Every year at the NY Asian Film festival there are more movies to see then I have time to watch. This year won’t be any different, but I managed to narrow down a list of 5 things I really want to see. Here’s my list in order of what’s important to me.
For several years of my life Young and Dangerous was huge. There was something about that Triad lifestyle that made me wish I was a part of it all. I’m still convinced that if I ever decide to get a tattoo, it will be the dragon that Ekin Chang is sporting in this series. Director Andrew Lau is going to be there in person to do a Q&A, and I plan on being right there up front.
“Young and Dangerous isn’t a movie; it’s way of life. A series of 15 films—six movies, four prequels, three spin-offs, and two all-female versions, as well as a parody movie and a reboot—covering the life and times of the Hung Hing criminal triad and the bevy of studly young things who make up its members. The whole thing is the brainchild of Andrew Lau and Wong Jing and the first two movies are the kind of shot-on-the-run flicks that captured lightning in a bottle and became cultural sensations. When the first movie hit it big, director Lau wrote, shot, and released the second in just eight weeks.”
Last year at the NY Asian Film Festival the best thing I caught was a film called Vulgaria. It was an awesome outrageous comedy, that I didn’t think Hong Kong had the power to pull off anymore. Hardcore Comedy looks like it could be the Vulgaria of this year’s festival. Dada Chen, the female lead for this movie, and for Vulgaria, will be there for a Q&A.
“There’s something for everyone in this raunchy, over-the-top post-Vulgaria three-part omnibus. It’s the ultimate genre mash-up, a heady and hilarious brew of action-packed superhero exploits, obscene erotica, psychedelic narcotics, heart warming romance, cross-dressing, mobster vendettas, plus insane car stunts! Turtles! Iced tea! A dance extravaganza! Coming soon!—you get the idea.”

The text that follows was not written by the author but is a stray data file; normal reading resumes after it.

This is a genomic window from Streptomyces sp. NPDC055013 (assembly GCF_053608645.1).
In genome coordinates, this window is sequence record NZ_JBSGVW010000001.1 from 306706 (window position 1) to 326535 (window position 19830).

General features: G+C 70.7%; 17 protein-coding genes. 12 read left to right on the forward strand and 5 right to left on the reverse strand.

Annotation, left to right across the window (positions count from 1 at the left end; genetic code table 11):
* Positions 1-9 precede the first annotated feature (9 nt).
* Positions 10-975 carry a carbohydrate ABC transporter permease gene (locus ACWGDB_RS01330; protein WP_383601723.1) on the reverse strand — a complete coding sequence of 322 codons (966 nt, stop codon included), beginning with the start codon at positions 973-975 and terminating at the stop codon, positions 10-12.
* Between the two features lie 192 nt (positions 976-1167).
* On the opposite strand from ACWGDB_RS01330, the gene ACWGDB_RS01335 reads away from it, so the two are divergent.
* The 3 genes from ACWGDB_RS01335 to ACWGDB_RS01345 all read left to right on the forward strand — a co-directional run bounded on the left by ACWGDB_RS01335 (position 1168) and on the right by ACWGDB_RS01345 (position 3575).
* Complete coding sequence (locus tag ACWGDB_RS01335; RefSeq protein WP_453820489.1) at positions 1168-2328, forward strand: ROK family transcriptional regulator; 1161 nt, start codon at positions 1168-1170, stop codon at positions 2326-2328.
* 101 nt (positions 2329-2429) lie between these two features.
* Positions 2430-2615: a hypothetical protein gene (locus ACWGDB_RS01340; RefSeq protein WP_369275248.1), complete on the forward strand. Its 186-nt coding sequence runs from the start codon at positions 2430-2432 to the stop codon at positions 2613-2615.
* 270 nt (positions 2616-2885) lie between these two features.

When I first read the description for Confession of Murder, I honestly wasn’t super excited by it, but then I watched the trailer and I got pretty pumped. The trailer had a Death Note feeling gong for it. I’m not talking about the crappy Japanese film either, I mean the original bad ass, manga where you had no idea how the bad guy was going to get caught, or if you even wanted him to get caught.
“From the director of the hit NYAFF documentary Action Boys (about the tough lives of stuntmen in the Korean film biz), comes this thriller filled with adrenalizing set pieces in the vein of The Chaser. A punch-drunk cop has to figure out the truth when a media-ready stud comes forward with a book claiming he murdered 10 women years ago. The catch? He can’t be prosecuted because the statute of limitations has expired.”
4) Cold War
The last movie I remember winning this many Hong Kong Film Awards was Infernal Affairs, which was later remade in America as The Departed. Aaron Kwok has been a pretty good actor over the years, and I’m glad to see him still working as he continues to age.
“Cold War was a 2012 box office hit in Asia and swept the Hong Kong Film Awards winning Best Film, Best Director, Best Screenplay, Best Actor, and Best New Performer. This cop thriller stars Aaron Kwok as a senior officer and Tony Leung Ka Fai as a deputy police commissioner whose rivalry leads to a struggle over running an operation to rescue officers who have been taken hostage.”
5) The Complex
The main reason I want to see this is because it’s made by Hideo Nakata, the director of Ringu. I’d love to see what he can do with horror 15 years later. Will it be more creepy girls with long hair, or has he moved on to something better? The trailer doesn’t really show much, but he’s got me curious.
“Director Hideo Nakata (who basically kicked off J-horror with The Ring) breathes new life into the genre with what starts out as a bright and cheerful family drama, but soon putrefies into something much softer, wetter, and darker. Starring Japanese megastar Atsuko Maeda (lead singer of the enormously popular group AKB48) as a shy high-schooler who moves into a haunted housing complex with her family and slowly becomes tormented by apparitions and visions of her own tragic past.”
An honorable mention goes to Lesson of Evil made by Takashi Miike, which looks like it has promise. Takashi Miike is generally known for his hardcore violent flicks like Ichi the Killer, and Dead or Alive. Lesson of Evil looks like it could be another violent weird flick.
To find out other films being shown at the NY Asian Film festival, visit their website. Hopefully I’ll see some of you at these screenings in the coming weeks.